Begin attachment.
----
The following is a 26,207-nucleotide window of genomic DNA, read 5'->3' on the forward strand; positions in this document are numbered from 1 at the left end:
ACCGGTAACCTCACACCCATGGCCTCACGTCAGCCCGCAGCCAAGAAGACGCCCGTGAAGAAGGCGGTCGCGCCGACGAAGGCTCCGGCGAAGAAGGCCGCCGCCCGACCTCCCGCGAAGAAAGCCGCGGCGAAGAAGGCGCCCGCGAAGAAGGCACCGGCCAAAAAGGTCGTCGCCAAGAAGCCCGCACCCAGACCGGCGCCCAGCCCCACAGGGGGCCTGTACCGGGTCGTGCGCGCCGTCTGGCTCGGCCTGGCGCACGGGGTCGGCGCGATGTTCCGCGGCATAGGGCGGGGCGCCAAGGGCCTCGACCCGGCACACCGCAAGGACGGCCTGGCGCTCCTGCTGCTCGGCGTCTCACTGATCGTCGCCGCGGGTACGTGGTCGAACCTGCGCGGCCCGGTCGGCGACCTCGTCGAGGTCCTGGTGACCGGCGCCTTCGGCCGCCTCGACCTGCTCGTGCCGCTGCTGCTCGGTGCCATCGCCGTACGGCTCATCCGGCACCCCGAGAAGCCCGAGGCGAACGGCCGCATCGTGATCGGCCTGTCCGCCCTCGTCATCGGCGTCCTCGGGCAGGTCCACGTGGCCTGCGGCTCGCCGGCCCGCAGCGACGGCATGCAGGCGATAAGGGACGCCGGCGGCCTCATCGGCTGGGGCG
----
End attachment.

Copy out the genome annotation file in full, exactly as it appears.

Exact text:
The following is a 26,207-nucleotide window of genomic DNA, read 5'->3' on the forward strand; positions in this document are numbered from 1 at the left end:
ACCGGTAACCTCACACCCATGGCCTCACGTCAGCCCGCAGCCAAGAAGACGCCCGTGAAGAAGGCGGTCGCGCCGACGAAGGCTCCGGCGAAGAAGGCCGCCGCCCGACCTCCCGCGAAGAAAGCCGCGGCGAAGAAGGCGCCCGCGAAGAAGGCACCGGCCAAAAAGGTCGTCGCCAAGAAGCCCGCACCCAGACCGGCGCCCAGCCCCACAGGGGGCCTGTACCGGGTCGTGCGCGCCGTCTGGCTCGGCCTGGCGCACGGGGTCGGCGCGATGTTCCGCGGCATAGGGCGGGGCGCCAAGGGCCTCGACCCGGCACACCGCAAGGACGGCCTGGCGCTCCTGCTGCTCGGCGTCTCACTGATCGTCGCCGCGGGTACGTGGTCGAACCTGCGCGGCCCGGTCGGCGACCTCGTCGAGGTCCTGGTGACCGGCGCCTTCGGCCGCCTCGACCTGCTCGTGCCGCTGCTGCTCGGTGCCATCGCCGTACGGCTCATCCGGCACCCCGAGAAGCCCGAGGCGAACGGCCGCATCGTGATCGGCCTGTCCGCCCTCGTCATCGGCGTCCTCGGGCAGGTCCACGTGGCCTGCGGCTCGCCGGCCCGCAGCGACGGCATGCAGGCGATAAGGGACGCCGGCGGCCTCATCGGCTGGGGCG